799 items (page 4 of 27) (100 per page)

  • Unidentified

    21 Aug 2018Peter Clark

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    1. Peter Clark  2 pix...caterpillar.....on all things a serrated tussock.

      Reply • 22 Aug 2018

  • Unidentified

    16 Aug 2018-38.3,144.2Lorraine Phelan

    Galls on Cassytha sp.

    5b77f71bed2a891efe00009c

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    1. Leuba Ridgway  Interesting. Just been reading about Cassytha species' interesting association with wasp galls on oak ( Northern Hemisphere) but would love to know more about these galls.

      Reply • 27 Nov 2018

  • Unidentified

    12 Aug 2017-37.6,144.9Jeff Triplett

    More bud galls on Black Wattle. I have only seen this sort once. I think they might be caused by Asphondylia glabrigerminis. Species is described in P Kolesik, RJ Adair, G Eick (2010) "Six new species of Asphondylia (Diptera:Cecidomyiidae) damaging flower buds and fruit of Australian Acacia (Mimosaceae", Systematic Entomology 35:250–267. There are some poorly reproduced photos in Adair, R.J., Burgess, T., Serdani, M. and Barber, P. (2009) Fungal associations in Asphondylia (Diptera: Cecidomyiidae) galls from Australia and South Africa: implications for biological control of invasive acacias. Fungal Ecology, 2 (3). pp. 121-134.

    5b77acf5ed2a8928070000a0

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    David Francis and Leuba Ridgway starred this.

  • Unidentified

    02 Aug 2018-37.4,144.4zeke1944

    5b62e80eed2a89c6aa00007c

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    1. zeke1944  Found on a large log cat to 4cm. This is a new one on me. Gills adnate and spore probable brown..

      Reply • 02 Aug 2018

  • Unidentified

    30 Jul 2018-37.4,144.4zeke1944

    5b5eba0ded2a89c6aa00006c

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    1. zeke1944  Gates p56

      Reply • 30 Jul 2018

    2. zeke1944  Cortinarius submagellanicus

      Reply • 30 Jul 2018

    3. John Walter  Still working on this one, it does have a lot of similarity to C. submagellanicus and that is the most likely candidate but the striations are not as prominent and upper stipe colour has me wondering. Looking to eliminate other possibilities in the C. violaceus group and checking through Gasparini's Phlegmacium in Tasmania.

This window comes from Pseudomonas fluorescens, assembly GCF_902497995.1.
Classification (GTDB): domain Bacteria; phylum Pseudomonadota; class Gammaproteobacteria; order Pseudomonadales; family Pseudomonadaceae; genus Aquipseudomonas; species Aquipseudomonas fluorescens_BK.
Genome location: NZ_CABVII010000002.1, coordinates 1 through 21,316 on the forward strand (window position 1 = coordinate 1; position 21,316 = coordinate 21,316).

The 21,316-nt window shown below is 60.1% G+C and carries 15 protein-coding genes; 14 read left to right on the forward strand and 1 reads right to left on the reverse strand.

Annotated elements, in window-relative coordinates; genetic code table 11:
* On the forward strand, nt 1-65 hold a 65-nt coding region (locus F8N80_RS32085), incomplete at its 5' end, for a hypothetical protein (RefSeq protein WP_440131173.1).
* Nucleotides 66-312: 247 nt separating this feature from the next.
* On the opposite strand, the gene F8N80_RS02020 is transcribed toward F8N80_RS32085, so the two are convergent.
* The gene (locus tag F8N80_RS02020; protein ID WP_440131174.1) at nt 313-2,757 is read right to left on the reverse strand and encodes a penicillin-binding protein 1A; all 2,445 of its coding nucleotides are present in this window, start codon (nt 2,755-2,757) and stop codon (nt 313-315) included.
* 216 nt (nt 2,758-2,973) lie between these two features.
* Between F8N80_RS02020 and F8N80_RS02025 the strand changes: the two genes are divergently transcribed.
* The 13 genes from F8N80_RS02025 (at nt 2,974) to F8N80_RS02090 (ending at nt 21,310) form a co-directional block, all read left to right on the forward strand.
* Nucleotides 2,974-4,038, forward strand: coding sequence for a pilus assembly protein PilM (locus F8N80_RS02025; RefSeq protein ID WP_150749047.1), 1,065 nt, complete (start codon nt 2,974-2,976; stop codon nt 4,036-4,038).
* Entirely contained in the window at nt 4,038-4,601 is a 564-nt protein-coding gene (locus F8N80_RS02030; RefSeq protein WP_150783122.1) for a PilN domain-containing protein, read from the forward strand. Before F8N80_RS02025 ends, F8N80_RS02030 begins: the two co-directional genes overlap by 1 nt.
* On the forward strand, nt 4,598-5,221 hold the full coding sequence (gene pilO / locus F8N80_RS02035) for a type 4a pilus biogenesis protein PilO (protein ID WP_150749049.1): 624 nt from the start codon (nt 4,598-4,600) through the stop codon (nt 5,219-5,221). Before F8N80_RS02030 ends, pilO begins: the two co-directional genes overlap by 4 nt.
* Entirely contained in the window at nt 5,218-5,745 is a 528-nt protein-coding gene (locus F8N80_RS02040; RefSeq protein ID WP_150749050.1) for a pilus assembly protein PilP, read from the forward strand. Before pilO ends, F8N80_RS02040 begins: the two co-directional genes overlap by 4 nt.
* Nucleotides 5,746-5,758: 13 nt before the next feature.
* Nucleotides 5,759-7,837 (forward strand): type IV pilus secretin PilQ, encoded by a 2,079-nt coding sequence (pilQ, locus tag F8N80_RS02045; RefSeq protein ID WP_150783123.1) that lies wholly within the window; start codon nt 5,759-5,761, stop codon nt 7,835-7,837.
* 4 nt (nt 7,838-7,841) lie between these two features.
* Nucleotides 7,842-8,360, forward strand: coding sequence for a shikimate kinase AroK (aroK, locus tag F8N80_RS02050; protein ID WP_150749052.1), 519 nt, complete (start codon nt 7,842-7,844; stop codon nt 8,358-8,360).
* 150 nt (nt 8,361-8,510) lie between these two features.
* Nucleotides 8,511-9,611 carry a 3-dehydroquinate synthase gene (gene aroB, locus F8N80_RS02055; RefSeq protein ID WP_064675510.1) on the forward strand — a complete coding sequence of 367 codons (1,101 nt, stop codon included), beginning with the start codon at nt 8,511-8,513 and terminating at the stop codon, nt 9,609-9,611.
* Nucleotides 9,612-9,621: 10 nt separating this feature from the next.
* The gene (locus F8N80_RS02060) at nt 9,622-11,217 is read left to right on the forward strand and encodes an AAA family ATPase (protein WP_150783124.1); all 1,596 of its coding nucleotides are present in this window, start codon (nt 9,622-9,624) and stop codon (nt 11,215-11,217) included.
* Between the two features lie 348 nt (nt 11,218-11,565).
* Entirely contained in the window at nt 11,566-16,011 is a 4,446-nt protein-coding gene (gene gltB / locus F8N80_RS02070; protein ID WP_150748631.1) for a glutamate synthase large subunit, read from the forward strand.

Reply • 01 Aug 2018

    4. zeke1944  The color didn't come out quite right and the correct adjustment difficult . One of the flaws of otherwise a great Camera is its too easy to flip the filter wheel whilst concentrating elsewhere and there is no lock. This species is viscid which C violaceus is not. It alsao becomes brown quite quickly due to ripening spore

      Reply • 01 Aug 2018

    5. John Walter  I was expecting more prominent striations as seen on your specimens from near Forrest posted on another site on June 5. Perhaps you could add this Forrest observation with the stongly marked striations to this site and I can put it into the Otways group as a comparison and to show the range. I also expected the stipe colour that this shows at the base to extend all the way up as it does on other specimens I have tracked down from Tasmania. There is nothing else in Gasparini that is even close. Could Cortinarius submagellanicus be added to the database please.

      Reply • 01 Aug 2018

    6. Cathy Powers  Species added to dataset.

      Reply • 02 Aug 2018

  • Unidentified

    19 Jul 2018-38.6,143.7Fletcher Grant

    5b5d131ded2a892807000073

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    1. John Walter  The Tremella species (Jelly fungi) feed on other fungi, especially Stereum species. This appears to be an old, rain affected Tremella and the bracket fungus looks a lot like Stereum ostrea (now Stereum versicolor) which fits the wet climate of the location, but it could also be Stereum hirsutum. You have not entered the location on this image, but given your other images are near Mt Sabine, I have made an assumption on the location.

      Reply • 29 Jul 2018

    2. Fletcher Grant  Thanks. Yes it was in same location. Mt Sabine

      Reply • 31 Jul 2018

  • Unidentified

    19 Jul 2018-38.6,143.7Fletcher Grant

    5b5d0aafed2a892807000071

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    1. John Walter  It can be very difficult (and often impossible) to identify fungi species from photographs and sharp focus is important to see the finer details that help. This could be Clitocybe clitocyboides (as listed in most field guides) which has been renamed and is now Singerocybe clitocyboides. I cannot be sure though, so best leave it unidentified.

      Reply • 29 Jul 2018

  • Unidentified

    25 Jul 2018Peter Clark

    5b59842ced2a89280700006d

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    1. Peter Clark  2 pix..

      Reply • 26 Jul 2018

    2. zeke1944  Looks to be on soil.

      Reply • 30 Jul 2018

  • Unidentified

    25 Jul 2018Peter Clark

    5b598368ed2a89c6aa000060

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    1. Peter Clark  2 pix.